Taking Politics Seriously: A Theory of California's Separation of Powers
University of California, Los Angeles (UCLA) - School of Law
September 8, 2003
UCLA, School of Law Research Paper No. 03-18
The California Court of Appeal recently held that the structure of the California Coastal Commission - arguably the most powerful land use authority in the nation - violated the state Constitution's Separation of Powers Clause, casting doubt on the Commission's viability. Constitutional cases beg for judicial overwriting, but the court resisted the temptation: no references to Montesquieu, no overwrought warnings about the "perils to liberty," no attempts at Holmesian rhetoric. The Court's opinion was sober and workmanlike - judges carefully attempting to sort through doctrine and come to a reasoned result.
But if the court thought that it might avoid notice through muted prose, it missed the mark. The decision attracted nationwide attention, and then spawned a rare special session of the California Legislature. The Legislature duly enacted legislation attempting to fix the Commission's alleged structural infirmities. Nevertheless, in stepped the California Supreme Court, a body not known for taking aggressive positions. In granting review, the Court stated that it would scrutinize both the Commission's new enabling statute and also whether all of the Commission's actions since its inception in 1972 should be invalidated - an order so sweeping that it amazed even the property rights lawyers who brought the case. In so doing, the justices set the stage for the most important California separation of powers decision in at least six decades and potentially in the state's history.
This Article considers federal scholarship in the state context, but takes what might seem to be a somewhat radical position: generally speaking, California courts should stay out of legislative-executive disputes over the structuring of the executive branch unless specific constitutional provisions are violated or emergency situations arise.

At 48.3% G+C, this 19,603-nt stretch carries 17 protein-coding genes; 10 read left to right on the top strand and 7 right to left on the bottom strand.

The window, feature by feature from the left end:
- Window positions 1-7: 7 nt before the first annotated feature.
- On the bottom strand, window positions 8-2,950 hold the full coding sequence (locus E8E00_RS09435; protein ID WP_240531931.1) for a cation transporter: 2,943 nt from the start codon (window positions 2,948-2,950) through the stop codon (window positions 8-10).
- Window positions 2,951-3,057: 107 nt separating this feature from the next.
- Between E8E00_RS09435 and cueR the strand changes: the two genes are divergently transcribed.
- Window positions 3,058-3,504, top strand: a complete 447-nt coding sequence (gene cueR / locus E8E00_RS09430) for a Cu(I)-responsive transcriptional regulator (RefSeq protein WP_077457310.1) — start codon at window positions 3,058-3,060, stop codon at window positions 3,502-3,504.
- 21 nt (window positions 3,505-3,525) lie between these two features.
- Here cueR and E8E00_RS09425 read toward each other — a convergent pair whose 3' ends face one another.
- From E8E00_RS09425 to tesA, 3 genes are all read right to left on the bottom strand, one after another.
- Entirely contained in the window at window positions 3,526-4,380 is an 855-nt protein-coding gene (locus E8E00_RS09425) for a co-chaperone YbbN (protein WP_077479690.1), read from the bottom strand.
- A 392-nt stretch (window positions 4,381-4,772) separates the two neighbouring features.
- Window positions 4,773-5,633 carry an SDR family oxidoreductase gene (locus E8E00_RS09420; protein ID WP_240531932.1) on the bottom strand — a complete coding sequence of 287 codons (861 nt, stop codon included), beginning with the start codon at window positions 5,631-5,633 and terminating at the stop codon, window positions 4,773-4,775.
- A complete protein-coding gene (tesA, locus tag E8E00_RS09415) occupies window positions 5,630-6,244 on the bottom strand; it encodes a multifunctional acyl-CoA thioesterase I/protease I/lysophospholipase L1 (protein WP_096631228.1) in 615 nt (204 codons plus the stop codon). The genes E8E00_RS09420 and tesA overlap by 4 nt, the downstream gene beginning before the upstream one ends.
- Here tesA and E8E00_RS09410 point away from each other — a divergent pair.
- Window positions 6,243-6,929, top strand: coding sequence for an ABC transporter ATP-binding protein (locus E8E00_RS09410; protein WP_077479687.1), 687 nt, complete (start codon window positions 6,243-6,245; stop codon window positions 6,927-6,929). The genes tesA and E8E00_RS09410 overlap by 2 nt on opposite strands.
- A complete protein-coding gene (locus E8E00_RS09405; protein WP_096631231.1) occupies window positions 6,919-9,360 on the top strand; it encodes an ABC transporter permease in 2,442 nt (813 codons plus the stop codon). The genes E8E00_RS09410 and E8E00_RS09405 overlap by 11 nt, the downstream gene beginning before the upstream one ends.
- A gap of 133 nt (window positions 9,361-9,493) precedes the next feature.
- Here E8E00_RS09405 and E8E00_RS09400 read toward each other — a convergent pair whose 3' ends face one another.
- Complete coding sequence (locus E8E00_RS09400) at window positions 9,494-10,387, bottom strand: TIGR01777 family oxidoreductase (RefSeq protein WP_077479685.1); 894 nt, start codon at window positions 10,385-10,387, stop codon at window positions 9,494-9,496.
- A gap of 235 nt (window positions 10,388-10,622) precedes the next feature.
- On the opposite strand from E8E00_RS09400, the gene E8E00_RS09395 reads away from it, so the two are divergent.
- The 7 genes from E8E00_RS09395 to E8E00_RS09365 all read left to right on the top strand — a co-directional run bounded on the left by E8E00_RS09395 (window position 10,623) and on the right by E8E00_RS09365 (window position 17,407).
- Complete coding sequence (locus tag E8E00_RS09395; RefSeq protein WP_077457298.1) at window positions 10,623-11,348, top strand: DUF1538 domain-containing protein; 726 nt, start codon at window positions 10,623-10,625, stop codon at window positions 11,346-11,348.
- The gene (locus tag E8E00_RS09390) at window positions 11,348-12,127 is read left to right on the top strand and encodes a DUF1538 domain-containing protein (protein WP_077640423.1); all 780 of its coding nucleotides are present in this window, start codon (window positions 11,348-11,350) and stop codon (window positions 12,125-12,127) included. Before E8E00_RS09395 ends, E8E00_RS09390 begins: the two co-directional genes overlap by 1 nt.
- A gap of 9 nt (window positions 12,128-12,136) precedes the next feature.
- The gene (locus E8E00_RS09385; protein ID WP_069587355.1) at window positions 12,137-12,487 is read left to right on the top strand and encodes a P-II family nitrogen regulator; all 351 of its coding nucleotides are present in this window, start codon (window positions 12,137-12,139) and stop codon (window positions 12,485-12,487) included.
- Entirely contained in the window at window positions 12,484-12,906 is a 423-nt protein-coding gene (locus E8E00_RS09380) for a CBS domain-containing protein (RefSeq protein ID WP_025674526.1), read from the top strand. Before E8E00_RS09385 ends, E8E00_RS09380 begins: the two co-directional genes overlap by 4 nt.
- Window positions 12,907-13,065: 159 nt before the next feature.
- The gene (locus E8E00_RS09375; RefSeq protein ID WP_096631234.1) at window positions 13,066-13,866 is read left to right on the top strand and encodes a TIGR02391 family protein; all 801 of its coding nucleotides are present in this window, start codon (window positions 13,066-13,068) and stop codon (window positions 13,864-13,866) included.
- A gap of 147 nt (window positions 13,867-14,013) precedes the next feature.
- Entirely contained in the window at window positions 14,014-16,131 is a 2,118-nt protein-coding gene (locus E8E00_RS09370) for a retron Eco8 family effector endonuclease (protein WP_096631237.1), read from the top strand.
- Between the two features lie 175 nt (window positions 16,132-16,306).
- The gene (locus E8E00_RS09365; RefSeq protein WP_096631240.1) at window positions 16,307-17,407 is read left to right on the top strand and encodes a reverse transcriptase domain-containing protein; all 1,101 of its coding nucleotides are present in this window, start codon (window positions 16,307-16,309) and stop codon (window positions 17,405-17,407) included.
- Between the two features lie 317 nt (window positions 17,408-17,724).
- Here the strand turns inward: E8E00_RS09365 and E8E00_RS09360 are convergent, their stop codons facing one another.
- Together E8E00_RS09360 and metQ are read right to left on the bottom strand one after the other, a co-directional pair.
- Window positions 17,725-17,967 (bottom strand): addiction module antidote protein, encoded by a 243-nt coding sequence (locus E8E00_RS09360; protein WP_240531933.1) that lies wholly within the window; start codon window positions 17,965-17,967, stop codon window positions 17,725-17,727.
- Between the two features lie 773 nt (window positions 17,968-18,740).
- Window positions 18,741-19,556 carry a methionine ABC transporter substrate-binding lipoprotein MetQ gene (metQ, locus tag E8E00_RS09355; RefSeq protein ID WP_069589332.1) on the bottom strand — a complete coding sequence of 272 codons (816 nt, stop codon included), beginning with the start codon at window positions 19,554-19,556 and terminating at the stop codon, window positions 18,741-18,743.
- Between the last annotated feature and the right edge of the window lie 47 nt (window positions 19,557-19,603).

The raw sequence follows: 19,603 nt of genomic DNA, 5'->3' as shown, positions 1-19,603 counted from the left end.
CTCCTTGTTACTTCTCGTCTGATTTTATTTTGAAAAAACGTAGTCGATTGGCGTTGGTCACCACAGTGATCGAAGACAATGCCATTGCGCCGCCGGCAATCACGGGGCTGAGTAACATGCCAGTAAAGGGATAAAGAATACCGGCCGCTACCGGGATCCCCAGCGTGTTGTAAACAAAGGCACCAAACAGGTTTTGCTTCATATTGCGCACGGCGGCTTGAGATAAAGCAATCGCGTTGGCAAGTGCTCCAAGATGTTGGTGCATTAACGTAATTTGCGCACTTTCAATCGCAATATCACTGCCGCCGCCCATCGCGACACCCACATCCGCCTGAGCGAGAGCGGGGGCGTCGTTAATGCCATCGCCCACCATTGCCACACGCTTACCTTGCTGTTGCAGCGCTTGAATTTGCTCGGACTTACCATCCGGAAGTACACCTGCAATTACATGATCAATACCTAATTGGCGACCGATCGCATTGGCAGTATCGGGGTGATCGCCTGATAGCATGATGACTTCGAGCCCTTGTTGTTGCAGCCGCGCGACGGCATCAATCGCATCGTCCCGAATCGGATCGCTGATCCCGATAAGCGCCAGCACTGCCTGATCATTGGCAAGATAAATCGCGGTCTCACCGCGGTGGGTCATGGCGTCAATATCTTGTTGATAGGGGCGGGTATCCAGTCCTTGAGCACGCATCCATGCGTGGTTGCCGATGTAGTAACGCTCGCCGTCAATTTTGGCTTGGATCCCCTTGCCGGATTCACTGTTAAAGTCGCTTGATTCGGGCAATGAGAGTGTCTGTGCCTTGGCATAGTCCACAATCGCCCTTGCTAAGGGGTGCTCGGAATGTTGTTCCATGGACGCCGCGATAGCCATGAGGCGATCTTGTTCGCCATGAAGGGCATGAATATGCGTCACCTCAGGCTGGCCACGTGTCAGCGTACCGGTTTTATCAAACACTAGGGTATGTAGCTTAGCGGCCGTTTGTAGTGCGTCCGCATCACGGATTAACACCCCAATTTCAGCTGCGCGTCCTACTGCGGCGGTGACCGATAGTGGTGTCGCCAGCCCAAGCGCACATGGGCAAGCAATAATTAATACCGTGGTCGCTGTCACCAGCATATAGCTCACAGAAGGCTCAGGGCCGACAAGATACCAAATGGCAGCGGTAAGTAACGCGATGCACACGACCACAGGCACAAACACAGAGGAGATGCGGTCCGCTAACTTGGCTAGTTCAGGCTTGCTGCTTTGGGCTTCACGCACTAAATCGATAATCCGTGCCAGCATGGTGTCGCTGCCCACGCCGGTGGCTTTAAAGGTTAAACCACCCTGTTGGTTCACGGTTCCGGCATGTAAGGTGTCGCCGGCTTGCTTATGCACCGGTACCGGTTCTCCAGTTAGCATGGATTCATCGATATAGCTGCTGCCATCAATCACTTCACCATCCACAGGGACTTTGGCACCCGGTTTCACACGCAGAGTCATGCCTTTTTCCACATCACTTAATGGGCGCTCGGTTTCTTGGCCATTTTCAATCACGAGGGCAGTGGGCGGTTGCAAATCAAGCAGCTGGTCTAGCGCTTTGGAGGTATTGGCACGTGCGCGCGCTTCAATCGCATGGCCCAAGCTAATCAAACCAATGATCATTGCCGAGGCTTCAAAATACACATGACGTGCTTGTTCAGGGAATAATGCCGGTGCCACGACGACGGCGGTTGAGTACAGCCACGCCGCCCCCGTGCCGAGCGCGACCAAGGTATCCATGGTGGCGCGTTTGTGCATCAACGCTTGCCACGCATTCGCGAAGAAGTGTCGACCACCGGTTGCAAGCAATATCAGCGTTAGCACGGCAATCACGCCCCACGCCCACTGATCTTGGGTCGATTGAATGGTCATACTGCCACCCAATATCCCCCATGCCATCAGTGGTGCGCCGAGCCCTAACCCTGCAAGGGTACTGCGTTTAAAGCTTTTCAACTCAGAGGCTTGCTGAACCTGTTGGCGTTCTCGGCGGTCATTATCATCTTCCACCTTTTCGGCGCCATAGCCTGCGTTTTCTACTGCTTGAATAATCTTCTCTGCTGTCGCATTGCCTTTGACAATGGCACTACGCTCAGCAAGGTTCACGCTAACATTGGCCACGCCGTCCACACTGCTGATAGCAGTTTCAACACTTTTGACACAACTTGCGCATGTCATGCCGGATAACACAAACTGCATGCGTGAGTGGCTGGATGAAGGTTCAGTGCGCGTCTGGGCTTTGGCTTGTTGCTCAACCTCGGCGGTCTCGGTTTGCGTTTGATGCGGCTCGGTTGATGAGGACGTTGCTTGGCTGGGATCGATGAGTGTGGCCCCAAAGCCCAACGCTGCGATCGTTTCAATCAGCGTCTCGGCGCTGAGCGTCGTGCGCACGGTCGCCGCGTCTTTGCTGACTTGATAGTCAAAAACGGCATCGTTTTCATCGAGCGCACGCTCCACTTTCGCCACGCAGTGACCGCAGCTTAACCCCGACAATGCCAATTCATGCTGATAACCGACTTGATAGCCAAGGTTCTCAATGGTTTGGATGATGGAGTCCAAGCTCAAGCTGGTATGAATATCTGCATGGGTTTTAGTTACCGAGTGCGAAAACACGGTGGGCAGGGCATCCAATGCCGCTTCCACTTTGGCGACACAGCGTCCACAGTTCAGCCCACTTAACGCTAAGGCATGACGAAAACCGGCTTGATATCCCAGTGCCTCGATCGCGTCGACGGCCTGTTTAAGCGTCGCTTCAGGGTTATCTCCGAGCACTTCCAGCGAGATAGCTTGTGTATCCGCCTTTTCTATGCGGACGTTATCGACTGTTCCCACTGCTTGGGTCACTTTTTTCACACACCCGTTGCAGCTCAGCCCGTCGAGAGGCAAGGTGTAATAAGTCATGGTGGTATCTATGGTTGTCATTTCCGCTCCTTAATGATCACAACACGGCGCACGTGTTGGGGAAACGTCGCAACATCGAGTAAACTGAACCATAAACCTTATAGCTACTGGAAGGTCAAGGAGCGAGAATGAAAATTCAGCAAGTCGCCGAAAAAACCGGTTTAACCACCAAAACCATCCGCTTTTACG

Laws are the product of political compromise between Legislature and Governor: the California Constitution, far more than its federal counterpart, envisions a constant give-and-take between the political branches that judges would do well to stay out of, except in extreme circumstances. And because the California Constitution creates this particularly messy politics, the judiciary simply cannot neatly segment roles between "legislative" and "executive" functions because doing so would ignore the essence of the process. In short, judicial intervention in disputes over control of the administrative state undo carefully crafted political compromises and yield nothing in return except doctrinal chaos.
This Article lays the groundwork for establishing a general theory of state separation-of-powers law. The majority of state constitutions contain the most important factors implying strong judicial deference. In recent years, scholars have persuasively contended that state constitutional law should exist as a discipline in its own right: enough commonality exists between states that the field need not fragment itself into 50 pieces, but state government diverges sufficiently from the federal that it makes no sense to simply fold the study of state charters into traditional American constitutional law. This Article agrees; federal separation of powers law simply does not apply in the state context. State courts should look more carefully at their own constitutions to create a more realistic separation of powers jurisprudence than their federal counterparts. If "realistic" here means far less jurisprudence than before, then that merely reflects the doctrine's problematic underpinnings.
Number of Pages in PDF File: 70
Keywords: California Coastal Commission, land use, California Supreme Court, separation of power, federal and state power
JEL Classification: K19working papers series
Date posted: September 23, 2003
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